Marine Protected Areas: ‘Government stuck between a rock and a hard place’

2016-02-16 15:05 - Louzel Lombard
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Cape Town – The Department of Environmental Affairs has recently announced the proposal to proclaim 22 new Marine Protected Areas (MPAs) all along South Africa’s shores, and invited the public to comment on the concept. 

The aim of the new MPAs is to increase the area of ocean biodiversity that is protected from the current scale - less than 1% - to about 5%, says Zolile Nqayi, Director of Communication for the DEA. 

READ: SA's minimal marine protection in controversial spotlight as DEA plans 22 new zones

While the proposal is a step in the right direction for conservation of South Africa’s marine resources, some fear that this new project will head down the same path the recent, highly controversial discussions regarding the Tsitsikamma MPA went. 

Here, the public discussion process ended with a High Court order to stop a fishing programme in the Marine Protected Area. 

READ MORE ON THE TSITSIKAMMA MPA CONTROVERSY HERE: SANParks calls for calm after Tsitsikamma anglers threaten Otter Trail hikers

Nqayi insists “the two processes are completely unrelated”.

“The decision to declare additional MPAs comes from the Operation Phakisa Lab that took place in Durban in 2014. So, the process to declare further MPAs has been in the works for a while and cannot be linked to the re-zonation of Tsitsikamma,” he told Traveller24.

“The issues relating to the 22 new proposed MPAs are completely different from the issues at Tsitsikamma and there is therefore no need to await the finalisation of the Tsitsikamma MPA process.

Once the commenting process has come to an end, the Department will consider all submissions and make a decision on the official declaration of the new MPAs.

The Wildlife and Environmental Society of South Africa (WESSA) hopes for the process to run as smoothly as forecast by the DEA.  

WESSA told Traveller24 that although it is too early for them to comment, they do feel that the DEA has to improve on their previous track record in considering all parties before taking action.

Previously, with the controversy over fishing in the Tsitsikamma MPA, WESSA complained that “the pilot fishing programme in this area was procedurally unfair as the comment period for public responses included the issue on whether pilot testing should be allowed in the first place,” Morgan Griffiths, Environmental Governance Programme Manager of WESSA told Traveller24.

But the DEA went ahead with the fishing regardless of the public opinion still open. “The DEA had effectively illegally given the go ahead to fish irrespective of the public participation process for the decision-making,” Griffiths says.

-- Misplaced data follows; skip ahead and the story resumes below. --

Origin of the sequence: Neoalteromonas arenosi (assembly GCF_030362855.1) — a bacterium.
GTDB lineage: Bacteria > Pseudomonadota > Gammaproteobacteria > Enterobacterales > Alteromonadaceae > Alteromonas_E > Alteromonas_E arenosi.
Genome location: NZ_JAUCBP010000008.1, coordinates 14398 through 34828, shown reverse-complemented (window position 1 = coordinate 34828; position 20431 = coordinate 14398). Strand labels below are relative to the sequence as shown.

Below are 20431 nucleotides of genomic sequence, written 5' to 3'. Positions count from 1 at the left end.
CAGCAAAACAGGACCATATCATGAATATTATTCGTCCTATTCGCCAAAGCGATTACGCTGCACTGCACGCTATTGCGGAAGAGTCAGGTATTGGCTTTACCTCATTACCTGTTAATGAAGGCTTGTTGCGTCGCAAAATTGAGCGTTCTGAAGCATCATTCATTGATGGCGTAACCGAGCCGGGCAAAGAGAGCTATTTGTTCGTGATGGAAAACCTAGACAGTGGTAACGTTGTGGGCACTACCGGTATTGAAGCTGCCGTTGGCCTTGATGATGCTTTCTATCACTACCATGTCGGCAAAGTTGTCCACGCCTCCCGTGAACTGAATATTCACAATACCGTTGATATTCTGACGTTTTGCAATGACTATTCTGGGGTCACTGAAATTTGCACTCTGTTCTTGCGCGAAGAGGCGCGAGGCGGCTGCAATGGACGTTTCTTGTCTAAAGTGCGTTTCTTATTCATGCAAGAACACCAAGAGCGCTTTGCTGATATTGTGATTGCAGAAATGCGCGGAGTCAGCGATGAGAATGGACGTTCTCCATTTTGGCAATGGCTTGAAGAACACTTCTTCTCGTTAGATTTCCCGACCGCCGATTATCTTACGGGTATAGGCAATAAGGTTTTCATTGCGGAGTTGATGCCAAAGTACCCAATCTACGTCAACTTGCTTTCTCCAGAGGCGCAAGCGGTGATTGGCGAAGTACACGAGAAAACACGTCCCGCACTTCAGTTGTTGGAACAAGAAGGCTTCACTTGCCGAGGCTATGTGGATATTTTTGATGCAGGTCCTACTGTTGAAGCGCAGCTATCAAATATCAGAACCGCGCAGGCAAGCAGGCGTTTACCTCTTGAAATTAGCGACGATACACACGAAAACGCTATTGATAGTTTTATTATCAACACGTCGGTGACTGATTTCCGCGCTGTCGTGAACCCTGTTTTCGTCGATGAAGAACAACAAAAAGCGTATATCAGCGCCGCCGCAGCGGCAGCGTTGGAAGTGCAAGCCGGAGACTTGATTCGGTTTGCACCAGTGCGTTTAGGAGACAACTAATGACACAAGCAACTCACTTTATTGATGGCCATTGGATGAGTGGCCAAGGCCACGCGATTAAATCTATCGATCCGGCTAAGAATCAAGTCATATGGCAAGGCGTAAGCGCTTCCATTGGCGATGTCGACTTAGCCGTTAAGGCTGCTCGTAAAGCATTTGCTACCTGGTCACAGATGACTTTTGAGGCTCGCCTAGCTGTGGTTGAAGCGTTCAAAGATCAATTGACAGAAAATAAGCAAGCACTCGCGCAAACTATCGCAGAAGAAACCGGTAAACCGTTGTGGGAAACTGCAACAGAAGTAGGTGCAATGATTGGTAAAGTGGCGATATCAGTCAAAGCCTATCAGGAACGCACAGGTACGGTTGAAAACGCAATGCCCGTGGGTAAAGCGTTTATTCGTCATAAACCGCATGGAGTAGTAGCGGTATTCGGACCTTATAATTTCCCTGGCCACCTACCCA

This time, with the proposal of the new MPAs, “NGOs should resist steamrolling, and the DEA will proceed with more caution”.

Griffiths also says it “was good timing to release [the 22 new MPAs proposal] at time when [the DEA] had taken so much flak over Tsitsikamma.

“The 22 other spots have been on the cards for some years - the creation of MPAs are lengthy affairs due to the multiple competing stakeholders to consult and negotiate with.”

Nandi Mgwadlamba for the Garden Route National Park agrees. “Government is caught between a rock and a hard place trying to reach the target of protecting areas for conservation and also ensuring injustices of the past are redressed,” she told Traveller24.

The new MPAs will secure protection of marine habitats like reefs, mangroves and coastal wetlands which are required to help protect coastal communities from the results of storm surges, rising sea-levels and extreme weather.

Offshore, these MPAs will protect vulnerable habitats and secure spawning grounds for various marine species, therefore helping to sustain fisheries and ensure long-term benefits important to food and job security, the DEA says in the Government Gazette proposal.

Members of the public are invited to submit written representations or comments in connection with the proposed declaration and regulations to the following address within 90 days from the date of publication in the Government Gazette.

Comments can be submitted by post to:

The Deputy Director-General: Department of Environmental Affairs
Branch: Oceans and Coasts
P.O. Box 52126
V&A Waterfront,
Cape Town, 8002

Comments can be submitted by hand at:

Department of Environmental Affairs,
Branch: Oceans and Coasts
East Pier Building 2
East Pier Road
V&A Waterfront,
Cape Town 

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